The performances use the power of the Blue Man Group to inspire kids to be curious, be creative, and keep learning outside of the classroom.
The kids’ program begins with a workshop with Astor staff. Kids learn about how the Blue Man Group started, how the shows use elements of STEAM to teach and entertain, and why education is important–reinforced by a video where each Astor staff member describes their job and where they did (or did not!) go to college. de Pascal says this is meant to show kids that they can go down many different paths and into many different sides of theater, and all wind up doing something they love.
Throughout the show, kids are amazed by colors, textures, sounds, and action. Jordan and Preston, two kids in the audience, said that their favorite part of the show was when one of their classmates was zipped up in a plastic suit, covered in paint, and used to make a blue man painting. They were impressed by the long history of the Blue Man Group. The finale of the show, a club-like dance party complete with toilet paper streamers and strobe lighting, was also a hit.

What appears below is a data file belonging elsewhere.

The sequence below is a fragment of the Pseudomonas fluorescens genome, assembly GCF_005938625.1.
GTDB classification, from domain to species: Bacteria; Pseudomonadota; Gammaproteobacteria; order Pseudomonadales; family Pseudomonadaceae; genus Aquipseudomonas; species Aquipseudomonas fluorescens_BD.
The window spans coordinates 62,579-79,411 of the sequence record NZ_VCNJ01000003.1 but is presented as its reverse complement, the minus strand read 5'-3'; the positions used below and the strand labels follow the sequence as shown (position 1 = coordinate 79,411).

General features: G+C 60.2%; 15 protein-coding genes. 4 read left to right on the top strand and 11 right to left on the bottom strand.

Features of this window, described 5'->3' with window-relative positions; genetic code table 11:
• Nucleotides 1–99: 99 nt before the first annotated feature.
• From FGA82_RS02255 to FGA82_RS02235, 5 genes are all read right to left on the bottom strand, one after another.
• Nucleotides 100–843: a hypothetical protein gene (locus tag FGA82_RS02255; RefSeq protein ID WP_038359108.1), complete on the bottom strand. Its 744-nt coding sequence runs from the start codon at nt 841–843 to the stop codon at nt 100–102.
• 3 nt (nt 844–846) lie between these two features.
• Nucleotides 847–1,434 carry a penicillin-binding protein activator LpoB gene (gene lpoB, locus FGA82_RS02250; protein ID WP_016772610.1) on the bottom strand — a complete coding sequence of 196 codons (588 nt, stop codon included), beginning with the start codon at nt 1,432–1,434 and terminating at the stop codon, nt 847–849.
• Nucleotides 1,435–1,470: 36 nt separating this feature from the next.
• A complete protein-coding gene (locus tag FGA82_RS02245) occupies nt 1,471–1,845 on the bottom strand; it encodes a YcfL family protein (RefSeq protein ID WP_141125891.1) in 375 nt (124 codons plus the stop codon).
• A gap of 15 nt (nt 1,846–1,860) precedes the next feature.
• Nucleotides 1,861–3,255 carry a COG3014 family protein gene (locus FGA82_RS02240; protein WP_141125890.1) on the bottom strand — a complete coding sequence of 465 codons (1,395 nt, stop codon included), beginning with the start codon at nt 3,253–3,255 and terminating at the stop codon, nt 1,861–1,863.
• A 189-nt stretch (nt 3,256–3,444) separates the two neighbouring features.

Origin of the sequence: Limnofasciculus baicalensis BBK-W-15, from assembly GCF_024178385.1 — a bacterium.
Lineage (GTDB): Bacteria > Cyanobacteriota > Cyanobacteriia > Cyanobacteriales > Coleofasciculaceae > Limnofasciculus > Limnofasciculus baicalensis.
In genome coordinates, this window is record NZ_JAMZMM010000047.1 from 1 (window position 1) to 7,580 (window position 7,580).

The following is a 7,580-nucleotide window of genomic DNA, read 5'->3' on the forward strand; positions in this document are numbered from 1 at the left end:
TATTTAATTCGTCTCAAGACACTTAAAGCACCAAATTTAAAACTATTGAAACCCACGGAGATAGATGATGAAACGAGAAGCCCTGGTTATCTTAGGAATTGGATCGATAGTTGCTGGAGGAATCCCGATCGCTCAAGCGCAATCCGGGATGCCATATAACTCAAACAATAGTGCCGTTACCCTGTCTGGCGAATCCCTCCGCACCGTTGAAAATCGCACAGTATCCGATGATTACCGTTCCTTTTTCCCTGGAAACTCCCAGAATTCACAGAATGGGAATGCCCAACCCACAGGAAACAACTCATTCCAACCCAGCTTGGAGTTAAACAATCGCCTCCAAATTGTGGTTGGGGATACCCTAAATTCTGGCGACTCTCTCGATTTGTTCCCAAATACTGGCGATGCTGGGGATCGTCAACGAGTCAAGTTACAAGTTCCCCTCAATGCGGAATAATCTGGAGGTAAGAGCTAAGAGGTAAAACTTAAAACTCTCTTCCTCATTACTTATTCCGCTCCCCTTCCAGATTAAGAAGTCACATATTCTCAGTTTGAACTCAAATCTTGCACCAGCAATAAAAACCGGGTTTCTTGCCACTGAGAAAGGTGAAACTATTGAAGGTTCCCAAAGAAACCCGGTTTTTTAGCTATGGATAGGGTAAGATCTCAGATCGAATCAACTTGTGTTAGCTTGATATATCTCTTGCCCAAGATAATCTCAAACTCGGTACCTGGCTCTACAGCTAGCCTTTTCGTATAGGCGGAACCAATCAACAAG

If you help organize a school group, scout troop, or another group of kids who might want to see the Blue Man Group, head to the Astor Place Theatre website.
Images: Courtesy Jacqueline Neber